Farm charities ready to help despite coronavirus challenges

Farming charities say they are ready to help despite the challenges posed by the coronavirus pandemic.

Government guidelines on social distancing and avoiding large gatherings have affected fundraising plans and the types of support that can be offered on the ground to farmers and rural communities, but phone lines remain open.

The Royal Agricultural Benevolent Institution (Rabi) said its confidential helpline is operating as usual to help individuals or families in need.

See also: Farmers, farmworkers and vets on key workers list

The charity said visits could still be made in “exceptional circumstances” but from speaking to callers, most people would prefer to access help over the phone, given the current circumstances.

Rabi added it would reschedule fundraising activity, wherever possible, that had had to be cancelled because of the virus outbreak.

It said: “In line with government advice, our hard-working committees and volunteers have been advised that all fundraising events, awareness-raising events and committee meetings have been cancelled until further notice.”

Help available

In Wales, the DPJ Foundation said its 24/7 helpline was still running, along with the counselling sessions it provides to farmers. These are now mostly operating via telephone, Skype or text message.

Founder Emma Picton-Jones told Farmers Weekly: “We have added an additional befriending service for those who are isolated and will have little interaction. Our volunteers can then call these people every few days just for a chat.”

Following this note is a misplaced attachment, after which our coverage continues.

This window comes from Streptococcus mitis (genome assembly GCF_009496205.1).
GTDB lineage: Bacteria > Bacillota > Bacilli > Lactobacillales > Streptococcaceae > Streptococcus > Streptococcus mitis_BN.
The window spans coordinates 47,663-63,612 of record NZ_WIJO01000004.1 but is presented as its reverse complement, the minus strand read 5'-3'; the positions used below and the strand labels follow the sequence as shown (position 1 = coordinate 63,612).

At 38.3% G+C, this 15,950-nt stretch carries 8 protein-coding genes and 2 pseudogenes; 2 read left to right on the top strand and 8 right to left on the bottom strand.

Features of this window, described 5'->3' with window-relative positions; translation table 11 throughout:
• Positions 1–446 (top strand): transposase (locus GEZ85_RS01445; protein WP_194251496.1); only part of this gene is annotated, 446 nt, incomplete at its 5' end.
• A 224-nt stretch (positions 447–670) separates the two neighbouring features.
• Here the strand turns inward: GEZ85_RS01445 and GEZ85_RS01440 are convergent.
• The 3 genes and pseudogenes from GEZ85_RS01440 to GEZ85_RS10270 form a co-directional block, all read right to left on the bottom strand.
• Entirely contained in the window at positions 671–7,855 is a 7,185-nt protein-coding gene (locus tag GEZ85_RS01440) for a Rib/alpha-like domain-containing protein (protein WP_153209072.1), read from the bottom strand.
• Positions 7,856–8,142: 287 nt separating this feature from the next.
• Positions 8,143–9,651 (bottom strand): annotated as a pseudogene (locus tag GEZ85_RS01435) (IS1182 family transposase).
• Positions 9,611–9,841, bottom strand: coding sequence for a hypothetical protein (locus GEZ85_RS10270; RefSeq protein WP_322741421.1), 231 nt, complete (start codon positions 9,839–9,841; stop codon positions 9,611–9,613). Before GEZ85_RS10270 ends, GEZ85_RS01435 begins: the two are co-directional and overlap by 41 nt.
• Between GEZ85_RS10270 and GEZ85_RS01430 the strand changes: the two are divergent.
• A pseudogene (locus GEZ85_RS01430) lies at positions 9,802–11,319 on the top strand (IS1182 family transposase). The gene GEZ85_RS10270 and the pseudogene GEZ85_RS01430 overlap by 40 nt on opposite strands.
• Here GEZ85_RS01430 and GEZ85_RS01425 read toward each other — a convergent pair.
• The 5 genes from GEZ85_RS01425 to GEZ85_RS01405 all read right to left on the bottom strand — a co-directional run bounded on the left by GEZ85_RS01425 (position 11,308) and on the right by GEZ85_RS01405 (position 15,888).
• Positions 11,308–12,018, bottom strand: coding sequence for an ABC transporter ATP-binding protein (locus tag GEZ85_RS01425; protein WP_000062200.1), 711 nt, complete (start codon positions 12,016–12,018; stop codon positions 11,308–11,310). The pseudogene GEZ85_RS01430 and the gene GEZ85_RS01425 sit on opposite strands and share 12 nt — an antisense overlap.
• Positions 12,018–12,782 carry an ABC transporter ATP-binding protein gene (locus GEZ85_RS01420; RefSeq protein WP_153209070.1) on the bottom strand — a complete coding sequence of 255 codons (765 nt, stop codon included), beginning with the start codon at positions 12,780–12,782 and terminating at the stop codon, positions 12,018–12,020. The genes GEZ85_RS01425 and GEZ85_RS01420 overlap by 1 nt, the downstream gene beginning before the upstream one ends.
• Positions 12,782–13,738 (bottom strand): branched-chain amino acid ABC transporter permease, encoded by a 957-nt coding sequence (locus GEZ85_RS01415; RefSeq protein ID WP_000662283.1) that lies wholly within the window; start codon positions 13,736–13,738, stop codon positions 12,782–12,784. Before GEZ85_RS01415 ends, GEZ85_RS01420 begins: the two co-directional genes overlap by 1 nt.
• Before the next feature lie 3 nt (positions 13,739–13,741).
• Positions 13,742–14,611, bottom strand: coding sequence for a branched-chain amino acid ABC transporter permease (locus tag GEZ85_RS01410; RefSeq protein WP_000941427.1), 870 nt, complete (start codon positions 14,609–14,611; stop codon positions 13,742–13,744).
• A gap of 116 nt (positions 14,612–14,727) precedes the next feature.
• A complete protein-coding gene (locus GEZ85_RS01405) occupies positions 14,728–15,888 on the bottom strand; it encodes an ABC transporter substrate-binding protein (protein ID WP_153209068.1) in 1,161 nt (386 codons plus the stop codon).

She added: “We have had to cancel many fundraising events and also mental health training, which is a vital tool in our community.”

In Scotland, the Royal Scottish Agricultural Benevolent Institution (RSABI) said it was stepping up calls to the most vulnerable and isolated, to offer support.

Welfare manager Mags Granger told Farmers Weekly: “We have also reached out to organisations such as Farming Help, NFUS as well as Scottish government to see how we can support farmers who are isolated and those who are unable to work because of the virus.

“We want to help them put plans in place if this is the case, so that they can get help on their farm.”

She added that the charity was assessing whether fundraising events could go ahead.

Elsewhere, the National Federation of Young Farmers’ Clubs (NFYFC) urged members to support their rural and farming communities during the health crisis.

It suggested organising leaflet drops to reach the most vulnerable, who may not be online, to offer support with shopping or picking up prescriptions.

NFYFC chairman Dewi Parry said: “YFCs are already launching amazing initiatives to support the older and more vulnerable people in their rural communities. We want more YFCs to do this and to ensure that our farming sector gets the support it needs during this crisis too.”